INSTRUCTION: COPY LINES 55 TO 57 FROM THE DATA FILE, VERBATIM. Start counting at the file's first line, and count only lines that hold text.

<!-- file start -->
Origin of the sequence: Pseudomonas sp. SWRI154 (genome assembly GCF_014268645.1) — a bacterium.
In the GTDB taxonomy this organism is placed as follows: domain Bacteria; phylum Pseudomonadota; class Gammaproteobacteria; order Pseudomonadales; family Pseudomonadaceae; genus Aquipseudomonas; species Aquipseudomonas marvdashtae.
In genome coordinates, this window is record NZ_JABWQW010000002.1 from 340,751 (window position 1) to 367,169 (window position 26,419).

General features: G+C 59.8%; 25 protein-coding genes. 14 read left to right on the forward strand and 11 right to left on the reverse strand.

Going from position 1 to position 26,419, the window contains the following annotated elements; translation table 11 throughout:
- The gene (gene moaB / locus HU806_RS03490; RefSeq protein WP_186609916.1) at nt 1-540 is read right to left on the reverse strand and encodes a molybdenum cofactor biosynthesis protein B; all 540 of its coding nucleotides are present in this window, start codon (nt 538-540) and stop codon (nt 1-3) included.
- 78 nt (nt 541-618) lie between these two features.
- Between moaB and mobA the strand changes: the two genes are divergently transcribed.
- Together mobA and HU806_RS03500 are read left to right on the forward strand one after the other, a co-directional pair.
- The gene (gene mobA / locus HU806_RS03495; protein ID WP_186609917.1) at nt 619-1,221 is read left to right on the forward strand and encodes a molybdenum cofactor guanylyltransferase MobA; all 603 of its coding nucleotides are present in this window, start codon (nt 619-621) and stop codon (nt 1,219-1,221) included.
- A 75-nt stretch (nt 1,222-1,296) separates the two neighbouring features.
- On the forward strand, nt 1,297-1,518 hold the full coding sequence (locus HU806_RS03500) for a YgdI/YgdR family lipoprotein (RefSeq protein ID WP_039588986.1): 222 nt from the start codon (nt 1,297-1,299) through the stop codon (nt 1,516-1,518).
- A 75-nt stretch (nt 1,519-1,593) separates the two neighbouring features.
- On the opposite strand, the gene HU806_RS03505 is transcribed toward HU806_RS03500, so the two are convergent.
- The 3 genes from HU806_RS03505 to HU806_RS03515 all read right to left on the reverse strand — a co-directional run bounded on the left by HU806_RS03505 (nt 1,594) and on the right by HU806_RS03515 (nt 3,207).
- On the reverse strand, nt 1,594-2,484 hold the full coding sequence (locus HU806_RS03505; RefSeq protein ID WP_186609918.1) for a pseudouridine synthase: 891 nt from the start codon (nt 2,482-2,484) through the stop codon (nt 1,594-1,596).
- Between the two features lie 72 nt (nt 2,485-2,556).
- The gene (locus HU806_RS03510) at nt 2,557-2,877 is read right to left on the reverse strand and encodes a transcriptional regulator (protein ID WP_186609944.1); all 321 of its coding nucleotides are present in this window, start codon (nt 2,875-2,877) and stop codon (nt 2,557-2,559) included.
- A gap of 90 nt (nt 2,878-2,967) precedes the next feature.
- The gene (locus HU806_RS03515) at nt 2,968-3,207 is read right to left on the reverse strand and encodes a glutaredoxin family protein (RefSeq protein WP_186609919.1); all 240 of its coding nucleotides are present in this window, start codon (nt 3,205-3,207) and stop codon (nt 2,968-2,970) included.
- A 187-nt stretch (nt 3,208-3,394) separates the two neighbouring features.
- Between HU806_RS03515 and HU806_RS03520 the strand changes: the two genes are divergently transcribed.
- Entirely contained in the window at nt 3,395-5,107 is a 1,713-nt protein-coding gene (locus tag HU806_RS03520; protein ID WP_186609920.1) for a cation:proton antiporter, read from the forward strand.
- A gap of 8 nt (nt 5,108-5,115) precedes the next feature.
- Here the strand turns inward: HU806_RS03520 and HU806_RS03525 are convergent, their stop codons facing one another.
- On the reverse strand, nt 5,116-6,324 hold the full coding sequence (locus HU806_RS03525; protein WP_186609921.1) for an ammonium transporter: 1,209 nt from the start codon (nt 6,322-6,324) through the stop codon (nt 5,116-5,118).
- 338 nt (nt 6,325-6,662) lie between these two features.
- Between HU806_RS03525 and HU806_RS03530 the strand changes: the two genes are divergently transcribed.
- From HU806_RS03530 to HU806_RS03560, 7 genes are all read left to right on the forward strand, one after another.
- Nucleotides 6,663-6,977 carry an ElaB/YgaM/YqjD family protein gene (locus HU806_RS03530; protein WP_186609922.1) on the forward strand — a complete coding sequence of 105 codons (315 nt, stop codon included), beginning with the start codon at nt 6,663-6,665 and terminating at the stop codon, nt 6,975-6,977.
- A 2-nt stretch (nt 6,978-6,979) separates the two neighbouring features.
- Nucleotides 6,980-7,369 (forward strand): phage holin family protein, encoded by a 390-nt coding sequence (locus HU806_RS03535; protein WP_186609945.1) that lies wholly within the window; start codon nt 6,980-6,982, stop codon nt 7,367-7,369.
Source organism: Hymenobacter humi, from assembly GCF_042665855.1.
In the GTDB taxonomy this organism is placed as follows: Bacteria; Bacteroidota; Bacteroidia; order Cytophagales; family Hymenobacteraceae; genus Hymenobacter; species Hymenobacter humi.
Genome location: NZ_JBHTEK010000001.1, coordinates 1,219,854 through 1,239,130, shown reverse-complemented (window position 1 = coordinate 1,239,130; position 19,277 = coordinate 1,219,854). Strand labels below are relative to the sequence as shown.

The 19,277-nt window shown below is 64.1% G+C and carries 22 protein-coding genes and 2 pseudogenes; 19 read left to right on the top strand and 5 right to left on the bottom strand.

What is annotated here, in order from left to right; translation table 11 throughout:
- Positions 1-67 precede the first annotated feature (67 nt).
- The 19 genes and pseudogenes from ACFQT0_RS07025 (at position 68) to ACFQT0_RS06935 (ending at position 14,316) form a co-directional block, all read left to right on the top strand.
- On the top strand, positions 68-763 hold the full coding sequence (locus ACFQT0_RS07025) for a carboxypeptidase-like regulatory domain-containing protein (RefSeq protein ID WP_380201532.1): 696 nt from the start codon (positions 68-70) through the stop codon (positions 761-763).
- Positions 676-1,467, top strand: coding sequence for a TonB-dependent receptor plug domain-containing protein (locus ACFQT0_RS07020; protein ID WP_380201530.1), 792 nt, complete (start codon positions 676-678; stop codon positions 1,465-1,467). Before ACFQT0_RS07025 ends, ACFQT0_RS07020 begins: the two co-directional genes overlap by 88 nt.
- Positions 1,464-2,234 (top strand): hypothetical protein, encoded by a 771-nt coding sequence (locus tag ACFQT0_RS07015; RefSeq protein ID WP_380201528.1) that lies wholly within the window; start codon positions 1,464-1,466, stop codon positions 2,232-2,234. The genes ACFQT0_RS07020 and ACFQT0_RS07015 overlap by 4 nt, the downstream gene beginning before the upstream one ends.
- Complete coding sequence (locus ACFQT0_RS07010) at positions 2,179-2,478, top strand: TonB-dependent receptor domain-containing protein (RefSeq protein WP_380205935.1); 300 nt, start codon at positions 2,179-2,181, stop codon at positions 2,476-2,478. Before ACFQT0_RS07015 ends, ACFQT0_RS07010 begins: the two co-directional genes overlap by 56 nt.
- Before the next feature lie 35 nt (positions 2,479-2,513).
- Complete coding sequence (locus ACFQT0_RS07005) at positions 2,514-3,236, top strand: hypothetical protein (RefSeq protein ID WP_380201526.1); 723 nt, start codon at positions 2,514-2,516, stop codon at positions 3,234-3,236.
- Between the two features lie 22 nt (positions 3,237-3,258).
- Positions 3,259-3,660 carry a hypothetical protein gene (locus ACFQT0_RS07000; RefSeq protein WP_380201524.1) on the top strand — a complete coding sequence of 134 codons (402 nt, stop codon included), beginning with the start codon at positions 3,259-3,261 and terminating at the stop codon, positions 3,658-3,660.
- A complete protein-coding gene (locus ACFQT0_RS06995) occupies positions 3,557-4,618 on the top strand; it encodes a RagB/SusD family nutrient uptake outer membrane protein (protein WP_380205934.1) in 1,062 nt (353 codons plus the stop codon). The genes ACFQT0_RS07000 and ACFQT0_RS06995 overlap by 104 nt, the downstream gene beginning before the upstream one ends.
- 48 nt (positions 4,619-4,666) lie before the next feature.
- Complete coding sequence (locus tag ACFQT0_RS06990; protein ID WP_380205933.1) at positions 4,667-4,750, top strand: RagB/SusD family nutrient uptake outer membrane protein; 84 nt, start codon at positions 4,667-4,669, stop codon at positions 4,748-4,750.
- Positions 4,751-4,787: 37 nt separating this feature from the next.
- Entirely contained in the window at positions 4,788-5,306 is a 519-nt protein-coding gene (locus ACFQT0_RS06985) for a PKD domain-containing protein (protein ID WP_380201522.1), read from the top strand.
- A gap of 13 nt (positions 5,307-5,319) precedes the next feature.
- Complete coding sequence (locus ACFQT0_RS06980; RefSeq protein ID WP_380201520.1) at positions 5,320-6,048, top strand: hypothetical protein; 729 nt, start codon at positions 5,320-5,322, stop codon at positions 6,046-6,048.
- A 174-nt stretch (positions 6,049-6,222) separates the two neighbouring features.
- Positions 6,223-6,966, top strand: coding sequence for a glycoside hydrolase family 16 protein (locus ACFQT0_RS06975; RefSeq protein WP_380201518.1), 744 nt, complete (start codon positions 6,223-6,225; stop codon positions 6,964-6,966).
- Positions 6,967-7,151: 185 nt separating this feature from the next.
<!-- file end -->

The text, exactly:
- A 174-nt stretch (positions 6,049-6,222) separates the two neighbouring features.
- Positions 6,223-6,966, top strand: coding sequence for a glycoside hydrolase family 16 protein (locus ACFQT0_RS06975; RefSeq protein WP_380201518.1), 744 nt, complete (start codon positions 6,223-6,225; stop codon positions 6,964-6,966).
- Positions 6,967-7,151: 185 nt separating this feature from the next.